Isolation and Identification of Non-gonococcal Organisms Associated with Urethritis from Clinical Samples.
Introduction: Urethritis is an inflammation of the urethra, the tube that carries urine from the bladder to the outside of the human body. Many of the Infectious causes of urethritis are sexually transmitted and categorized into gonococcal urethritis (GU) i.e due to infections with Neisseria gonorrhoeae and non- gonococcal urethritis (NGU) due to organisms other than gonorrhoeae. The main purpose of study was to isolate and identify microbial agent of urethritis.
Material and Methods: Cultural and Biochemical methods were used to isolate and identify microbial agents of urethritis from urine and urethra collected randomly from 200 patients with clinical urethritis.
Results: Nongonococcal agents of urethritis were isolated,they include the following microorganisms Escherichia coli (31.6%) Staphylococcus aureus (19.5%), Candida albicans (15.0%), Proteus mirabilis (13.5%), Pseudomonas aeruginosa (7.5%), Staphylococcus saprophyticus (7.5%) and Klebsiella pneumoniae (5.3%).Pseudomonas aeruginosa have not been mentioned previously as agent of non gonococcal urethritis.
Conclusion: Agents of nongonococcal-urethritis were isolated. These include three gram-negative rods, two gram-positive cocci, and a fungus.
Terries MK Urethritis emedicine (2006) 1-19 http:www.emedicine.com/med/topics234 2.htmaccessed 25th July 2012.
Thomas E and Herchline MD. Urethritis: Epidemiology. Infectious Disease Antimicrobial Agents.www.anti microbe.org? e14.asp 2014.
McCutchan JA Epidemiology of veneral urethritis comparison of gonorrhoea and non gonorrhoea urethritis. Review of infectiousDiseases1984; 6:669-88.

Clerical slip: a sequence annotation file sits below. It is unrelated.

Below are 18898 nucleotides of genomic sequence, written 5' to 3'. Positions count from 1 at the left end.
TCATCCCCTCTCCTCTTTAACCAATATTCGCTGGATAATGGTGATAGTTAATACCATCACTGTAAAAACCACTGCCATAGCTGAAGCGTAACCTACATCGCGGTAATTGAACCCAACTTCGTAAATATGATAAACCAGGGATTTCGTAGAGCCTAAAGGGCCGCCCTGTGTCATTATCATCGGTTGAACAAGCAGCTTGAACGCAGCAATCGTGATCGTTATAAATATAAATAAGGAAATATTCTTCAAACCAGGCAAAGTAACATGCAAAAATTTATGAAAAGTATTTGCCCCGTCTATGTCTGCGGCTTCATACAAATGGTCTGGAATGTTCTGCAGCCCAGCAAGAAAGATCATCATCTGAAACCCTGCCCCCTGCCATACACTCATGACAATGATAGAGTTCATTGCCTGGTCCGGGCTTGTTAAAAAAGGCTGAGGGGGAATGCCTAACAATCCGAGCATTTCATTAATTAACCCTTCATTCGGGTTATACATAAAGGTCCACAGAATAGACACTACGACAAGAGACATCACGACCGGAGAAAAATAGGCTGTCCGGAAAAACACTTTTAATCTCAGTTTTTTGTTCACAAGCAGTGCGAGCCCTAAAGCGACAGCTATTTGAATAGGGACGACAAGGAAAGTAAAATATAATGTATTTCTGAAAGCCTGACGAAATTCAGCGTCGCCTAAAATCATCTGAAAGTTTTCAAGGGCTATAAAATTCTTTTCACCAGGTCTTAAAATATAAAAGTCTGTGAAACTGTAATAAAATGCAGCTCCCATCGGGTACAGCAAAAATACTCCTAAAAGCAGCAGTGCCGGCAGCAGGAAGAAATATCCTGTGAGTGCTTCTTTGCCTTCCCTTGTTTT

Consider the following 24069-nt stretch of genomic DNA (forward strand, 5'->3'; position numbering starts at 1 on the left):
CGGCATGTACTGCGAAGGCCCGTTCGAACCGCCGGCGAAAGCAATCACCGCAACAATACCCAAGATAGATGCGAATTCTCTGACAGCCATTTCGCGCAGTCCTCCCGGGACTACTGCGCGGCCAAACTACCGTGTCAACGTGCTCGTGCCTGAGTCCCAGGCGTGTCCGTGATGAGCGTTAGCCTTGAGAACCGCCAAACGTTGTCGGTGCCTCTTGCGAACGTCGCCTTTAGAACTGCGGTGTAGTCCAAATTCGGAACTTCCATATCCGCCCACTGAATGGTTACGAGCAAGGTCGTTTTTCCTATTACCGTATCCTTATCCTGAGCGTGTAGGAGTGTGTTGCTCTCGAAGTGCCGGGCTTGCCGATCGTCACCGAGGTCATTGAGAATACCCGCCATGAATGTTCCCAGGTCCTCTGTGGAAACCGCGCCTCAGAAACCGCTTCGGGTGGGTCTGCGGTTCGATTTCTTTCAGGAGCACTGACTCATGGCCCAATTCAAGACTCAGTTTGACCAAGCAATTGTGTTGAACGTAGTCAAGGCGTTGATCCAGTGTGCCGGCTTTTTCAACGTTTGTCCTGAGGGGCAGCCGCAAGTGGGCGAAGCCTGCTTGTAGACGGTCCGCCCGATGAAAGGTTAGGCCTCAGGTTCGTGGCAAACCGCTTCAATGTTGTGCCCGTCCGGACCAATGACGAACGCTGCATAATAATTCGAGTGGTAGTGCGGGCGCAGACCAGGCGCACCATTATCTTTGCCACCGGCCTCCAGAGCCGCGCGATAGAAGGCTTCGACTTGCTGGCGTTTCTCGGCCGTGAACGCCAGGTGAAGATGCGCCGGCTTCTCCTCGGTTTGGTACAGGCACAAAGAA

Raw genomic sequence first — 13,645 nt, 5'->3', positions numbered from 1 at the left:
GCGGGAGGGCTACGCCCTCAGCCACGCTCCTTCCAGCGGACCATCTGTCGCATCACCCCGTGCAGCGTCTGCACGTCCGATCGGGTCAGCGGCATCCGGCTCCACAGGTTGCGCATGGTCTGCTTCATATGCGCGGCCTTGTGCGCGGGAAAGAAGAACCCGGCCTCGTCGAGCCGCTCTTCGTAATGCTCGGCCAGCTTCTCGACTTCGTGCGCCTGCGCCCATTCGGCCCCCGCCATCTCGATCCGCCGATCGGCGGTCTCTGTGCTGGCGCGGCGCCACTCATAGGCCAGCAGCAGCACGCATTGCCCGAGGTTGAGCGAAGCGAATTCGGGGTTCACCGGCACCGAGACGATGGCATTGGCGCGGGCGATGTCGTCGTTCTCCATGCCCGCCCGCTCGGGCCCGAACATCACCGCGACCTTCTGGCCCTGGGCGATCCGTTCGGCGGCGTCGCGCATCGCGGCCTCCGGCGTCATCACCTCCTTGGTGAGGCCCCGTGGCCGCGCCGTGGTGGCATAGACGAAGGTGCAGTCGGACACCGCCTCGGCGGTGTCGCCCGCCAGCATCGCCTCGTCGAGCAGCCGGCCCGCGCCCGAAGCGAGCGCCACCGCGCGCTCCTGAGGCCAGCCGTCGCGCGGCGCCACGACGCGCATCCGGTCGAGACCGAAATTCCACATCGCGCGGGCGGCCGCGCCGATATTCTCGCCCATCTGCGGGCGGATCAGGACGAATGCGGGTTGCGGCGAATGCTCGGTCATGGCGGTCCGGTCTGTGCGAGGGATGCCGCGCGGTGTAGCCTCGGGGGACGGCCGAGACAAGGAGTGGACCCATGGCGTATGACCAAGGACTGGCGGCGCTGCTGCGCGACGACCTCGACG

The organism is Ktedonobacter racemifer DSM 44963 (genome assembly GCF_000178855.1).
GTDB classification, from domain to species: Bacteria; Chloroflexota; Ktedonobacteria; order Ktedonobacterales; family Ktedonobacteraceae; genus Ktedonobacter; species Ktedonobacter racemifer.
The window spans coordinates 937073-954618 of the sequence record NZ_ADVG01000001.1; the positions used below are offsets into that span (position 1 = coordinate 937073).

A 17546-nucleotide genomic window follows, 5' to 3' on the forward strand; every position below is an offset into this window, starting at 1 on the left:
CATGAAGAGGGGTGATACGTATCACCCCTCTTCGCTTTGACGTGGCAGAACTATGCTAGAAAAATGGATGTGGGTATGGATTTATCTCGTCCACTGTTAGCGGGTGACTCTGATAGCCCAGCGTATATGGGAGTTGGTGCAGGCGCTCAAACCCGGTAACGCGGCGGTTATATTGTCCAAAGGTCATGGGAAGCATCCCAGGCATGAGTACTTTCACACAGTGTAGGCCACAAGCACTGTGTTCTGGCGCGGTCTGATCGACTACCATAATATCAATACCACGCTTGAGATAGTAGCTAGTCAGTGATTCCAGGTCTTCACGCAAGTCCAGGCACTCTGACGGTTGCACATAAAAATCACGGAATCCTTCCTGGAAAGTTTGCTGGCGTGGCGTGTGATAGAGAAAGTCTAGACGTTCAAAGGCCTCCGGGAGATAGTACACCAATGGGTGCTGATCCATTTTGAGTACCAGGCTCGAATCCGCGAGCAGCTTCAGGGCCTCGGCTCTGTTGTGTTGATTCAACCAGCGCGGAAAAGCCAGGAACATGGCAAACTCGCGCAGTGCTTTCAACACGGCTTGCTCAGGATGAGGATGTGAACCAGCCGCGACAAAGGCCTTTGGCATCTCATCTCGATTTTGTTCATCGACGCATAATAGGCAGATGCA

Thompson SE Washington AE Epidemioly of sexually transmitted Chlamydia trichomatis infections. Epidemiogical Reviews1983;5:96-123.
Weisner PJ Selected Aspects of the Epidemiology of non gonococcal urethritis in Hobson D, Holmes K.K (eds). Nongonococcal Urethritis and Related Infections. Washington DC: American
SocietyforMicrobiology 1977 pp9-13.
Choudry S,Ramachanran VG, Das S Bhattachaya SN and Moghe NS Patterns
of sexually transmitted infections and performance of syndromic management against etiological diagnosis on patient attending the sexually transmitted infection clinic of a tertiary care hospital. Indian Journal of Sexually
Transmitted Diseases 2010;31:104-108.
Horner P, Blee B Ch, O Mechinary C, Muir P, Evans C. and Radcliffe K. European Guideline on the management of non- gonococcal 2014 urethritishttp:// ww.iusti.org/ regions/europe/
word_docs/2014/European_guidelineN GU_draft_10102014.pdf, accessed 20thApril , 2015.
Cheesebrough M Examination of Urine In District laboratory practice in tropical countries part 2. Cambridge University Press. 2004;pp105-115.
Cowan S T, Steel K J, Barrow G I. and Feltham R K A. Cowan and Steel's manual for the identification of medical bacteria Cambridge University Press, Cambridge. 1993
Kauffman, C.A, Fisher, J.F, Sobel, J.D. and Cheryl, A. Newman. Candida Urinary Tract Infections--Diagnosis. Clin Infect Dis 2011; 52(6): 452-456.
Eddy AD and Mustapha M. Phenotypic identification of Candida species and their susceptibility profile in patients with genitourinary candidiasis. International Journal of Advanced Research 2014; 2(12) 76- 84.
Holt, J. G., Krieg, N.R., Sneath, P.H., Safety, J.T., Withians, S.T Bergey's manual Determinative Bacteriology. Williams K, Wilkins,O. (Eds),Baltimore.1993.
WHO, Sexually transmitted infections (STIs) fact sheet N0° 110: World Health Organization. Available: www.who.int /.../fs110/, 2103.
Nduche M U and Okwulechie I. Ethnomedical Survey of plants used in treating Sexually transimitted diseases in Abia State Nigeria. Review of Plant studies. 2014;1(1):1-9